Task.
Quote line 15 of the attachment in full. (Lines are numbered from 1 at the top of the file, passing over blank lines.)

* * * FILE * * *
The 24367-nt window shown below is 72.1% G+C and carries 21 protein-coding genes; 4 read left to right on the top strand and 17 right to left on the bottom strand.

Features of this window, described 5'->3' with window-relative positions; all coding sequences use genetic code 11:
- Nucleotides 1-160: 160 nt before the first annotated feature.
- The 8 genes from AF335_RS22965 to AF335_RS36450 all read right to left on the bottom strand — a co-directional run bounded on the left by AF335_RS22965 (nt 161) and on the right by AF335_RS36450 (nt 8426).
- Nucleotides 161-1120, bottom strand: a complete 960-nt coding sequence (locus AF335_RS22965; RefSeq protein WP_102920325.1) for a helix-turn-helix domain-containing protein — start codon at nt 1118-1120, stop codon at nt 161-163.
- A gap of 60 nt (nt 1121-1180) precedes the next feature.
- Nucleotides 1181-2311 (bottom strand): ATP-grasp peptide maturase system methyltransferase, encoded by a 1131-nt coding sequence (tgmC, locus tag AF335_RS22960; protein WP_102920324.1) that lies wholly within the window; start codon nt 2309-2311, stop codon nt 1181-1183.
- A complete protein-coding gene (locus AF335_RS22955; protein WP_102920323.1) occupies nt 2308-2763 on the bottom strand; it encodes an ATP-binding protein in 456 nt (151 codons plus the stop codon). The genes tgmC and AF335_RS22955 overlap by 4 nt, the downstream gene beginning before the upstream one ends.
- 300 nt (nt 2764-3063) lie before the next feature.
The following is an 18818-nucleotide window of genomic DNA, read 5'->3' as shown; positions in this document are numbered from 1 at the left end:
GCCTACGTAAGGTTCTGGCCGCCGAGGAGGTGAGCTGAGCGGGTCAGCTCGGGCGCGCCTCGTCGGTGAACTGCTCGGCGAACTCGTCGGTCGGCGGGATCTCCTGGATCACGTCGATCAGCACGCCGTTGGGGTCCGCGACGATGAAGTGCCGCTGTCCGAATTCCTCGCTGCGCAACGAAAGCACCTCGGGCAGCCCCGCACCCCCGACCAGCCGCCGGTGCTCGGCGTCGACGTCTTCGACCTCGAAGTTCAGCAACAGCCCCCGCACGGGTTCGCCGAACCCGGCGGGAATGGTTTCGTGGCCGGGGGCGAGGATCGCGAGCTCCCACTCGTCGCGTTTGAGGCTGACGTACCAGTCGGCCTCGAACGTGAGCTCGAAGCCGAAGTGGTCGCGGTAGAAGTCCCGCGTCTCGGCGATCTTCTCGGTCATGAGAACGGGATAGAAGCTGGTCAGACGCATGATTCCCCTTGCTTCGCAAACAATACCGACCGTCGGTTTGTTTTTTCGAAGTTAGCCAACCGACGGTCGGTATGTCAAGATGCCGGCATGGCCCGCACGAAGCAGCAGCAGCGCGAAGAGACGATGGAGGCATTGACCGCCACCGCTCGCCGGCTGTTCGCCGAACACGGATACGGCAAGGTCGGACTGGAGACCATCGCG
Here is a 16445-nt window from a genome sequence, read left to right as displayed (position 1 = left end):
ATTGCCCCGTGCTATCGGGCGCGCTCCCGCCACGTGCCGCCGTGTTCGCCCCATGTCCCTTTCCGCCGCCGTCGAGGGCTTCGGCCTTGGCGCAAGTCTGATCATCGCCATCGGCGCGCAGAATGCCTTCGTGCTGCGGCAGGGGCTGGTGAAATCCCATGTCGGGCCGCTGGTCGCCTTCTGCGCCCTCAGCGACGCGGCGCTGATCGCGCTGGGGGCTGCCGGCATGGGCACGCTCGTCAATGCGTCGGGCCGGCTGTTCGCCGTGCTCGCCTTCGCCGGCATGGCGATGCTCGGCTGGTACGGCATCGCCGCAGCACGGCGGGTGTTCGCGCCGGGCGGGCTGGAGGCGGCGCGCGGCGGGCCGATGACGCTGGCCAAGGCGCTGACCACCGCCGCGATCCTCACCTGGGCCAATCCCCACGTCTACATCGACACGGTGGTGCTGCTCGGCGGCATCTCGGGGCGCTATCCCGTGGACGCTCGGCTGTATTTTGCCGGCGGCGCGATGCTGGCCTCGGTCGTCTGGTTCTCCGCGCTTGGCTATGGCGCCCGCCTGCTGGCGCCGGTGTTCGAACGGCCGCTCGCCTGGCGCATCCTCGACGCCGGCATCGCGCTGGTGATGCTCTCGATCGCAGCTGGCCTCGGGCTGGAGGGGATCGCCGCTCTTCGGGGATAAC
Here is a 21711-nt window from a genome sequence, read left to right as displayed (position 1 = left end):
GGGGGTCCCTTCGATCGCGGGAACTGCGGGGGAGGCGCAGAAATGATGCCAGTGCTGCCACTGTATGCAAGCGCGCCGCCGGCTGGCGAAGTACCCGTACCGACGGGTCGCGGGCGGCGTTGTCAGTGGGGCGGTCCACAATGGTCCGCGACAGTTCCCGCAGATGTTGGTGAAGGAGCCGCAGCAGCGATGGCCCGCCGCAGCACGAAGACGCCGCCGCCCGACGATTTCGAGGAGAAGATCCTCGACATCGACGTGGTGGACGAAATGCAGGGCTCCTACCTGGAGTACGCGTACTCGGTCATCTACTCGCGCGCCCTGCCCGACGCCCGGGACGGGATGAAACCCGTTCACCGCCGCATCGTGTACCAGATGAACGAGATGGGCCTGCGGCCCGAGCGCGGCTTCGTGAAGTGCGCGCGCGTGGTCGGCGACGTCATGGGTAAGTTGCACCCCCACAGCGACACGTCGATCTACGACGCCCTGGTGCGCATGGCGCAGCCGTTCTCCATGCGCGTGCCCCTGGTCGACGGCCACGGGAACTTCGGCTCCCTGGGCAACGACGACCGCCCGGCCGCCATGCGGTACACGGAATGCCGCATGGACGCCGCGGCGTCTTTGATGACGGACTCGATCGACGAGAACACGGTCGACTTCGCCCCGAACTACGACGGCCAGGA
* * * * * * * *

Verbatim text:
GGGGGTCCCTTCGATCGCGGGAACTGCGGGGGAGGCGCAGAAATGATGCCAGTGCTGCCACTGTATGCAAGCGCGCCGCCGGCTGGCGAAGTACCCGTACCGACGGGTCGCGGGCGGCGTTGTCAGTGGGGCGGTCCACAATGGTCCGCGACAGTTCCCGCAGATGTTGGTGAAGGAGCCGCAGCAGCGATGGCCCGCCGCAGCACGAAGACGCCGCCGCCCGACGATTTCGAGGAGAAGATCCTCGACATCGACGTGGTGGACGAAATGCAGGGCTCCTACCTGGAGTACGCGTACTCGGTCATCTACTCGCGCGCCCTGCCCGACGCCCGGGACGGGATGAAACCCGTTCACCGCCGCATCGTGTACCAGATGAACGAGATGGGCCTGCGGCCCGAGCGCGGCTTCGTGAAGTGCGCGCGCGTGGTCGGCGACGTCATGGGTAAGTTGCACCCCCACAGCGACACGTCGATCTACGACGCCCTGGTGCGCATGGCGCAGCCGTTCTCCATGCGCGTGCCCCTGGTCGACGGCCACGGGAACTTCGGCTCCCTGGGCAACGACGACCGCCCGGCCGCCATGCGGTACACGGAATGCCGCATGGACGCCGCGGCGTCTTTGATGACGGACTCGATCGACGAGAACACGGTCGACTTCGCCCCGAACTACGACGGCCAGGA